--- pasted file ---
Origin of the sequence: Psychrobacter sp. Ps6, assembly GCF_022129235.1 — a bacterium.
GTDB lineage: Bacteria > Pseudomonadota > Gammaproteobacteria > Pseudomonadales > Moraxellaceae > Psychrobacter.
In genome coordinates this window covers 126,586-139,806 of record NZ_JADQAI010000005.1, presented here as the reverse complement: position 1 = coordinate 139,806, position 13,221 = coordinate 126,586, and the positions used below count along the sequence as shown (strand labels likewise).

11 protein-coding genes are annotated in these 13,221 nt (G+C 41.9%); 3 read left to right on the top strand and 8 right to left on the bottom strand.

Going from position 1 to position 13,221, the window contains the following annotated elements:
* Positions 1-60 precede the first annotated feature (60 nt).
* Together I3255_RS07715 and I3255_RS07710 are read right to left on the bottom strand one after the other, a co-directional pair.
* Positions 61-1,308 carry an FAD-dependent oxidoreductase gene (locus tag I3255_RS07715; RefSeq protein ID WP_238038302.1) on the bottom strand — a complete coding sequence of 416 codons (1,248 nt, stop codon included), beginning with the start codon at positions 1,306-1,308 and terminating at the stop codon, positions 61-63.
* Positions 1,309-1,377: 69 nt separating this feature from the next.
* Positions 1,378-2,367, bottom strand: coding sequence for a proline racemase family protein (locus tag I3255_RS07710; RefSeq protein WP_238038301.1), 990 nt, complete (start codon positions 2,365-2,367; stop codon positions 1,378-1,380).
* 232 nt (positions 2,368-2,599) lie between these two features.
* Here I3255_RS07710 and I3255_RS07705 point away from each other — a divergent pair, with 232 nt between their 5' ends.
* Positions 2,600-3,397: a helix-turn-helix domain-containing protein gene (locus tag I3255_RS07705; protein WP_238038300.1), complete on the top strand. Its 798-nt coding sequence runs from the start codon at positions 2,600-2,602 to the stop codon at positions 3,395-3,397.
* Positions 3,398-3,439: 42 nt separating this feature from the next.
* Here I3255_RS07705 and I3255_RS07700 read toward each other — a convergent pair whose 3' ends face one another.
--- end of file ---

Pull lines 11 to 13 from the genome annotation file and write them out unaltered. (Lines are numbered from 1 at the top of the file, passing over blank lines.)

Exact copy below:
* 232 nt (positions 2,368-2,599) lie between these two features.
* Here I3255_RS07710 and I3255_RS07705 point away from each other — a divergent pair, with 232 nt between their 5' ends.
* Positions 2,600-3,397: a helix-turn-helix domain-containing protein gene (locus tag I3255_RS07705; protein WP_238038300.1), complete on the top strand. Its 798-nt coding sequence runs from the start codon at positions 2,600-2,602 to the stop codon at positions 3,395-3,397.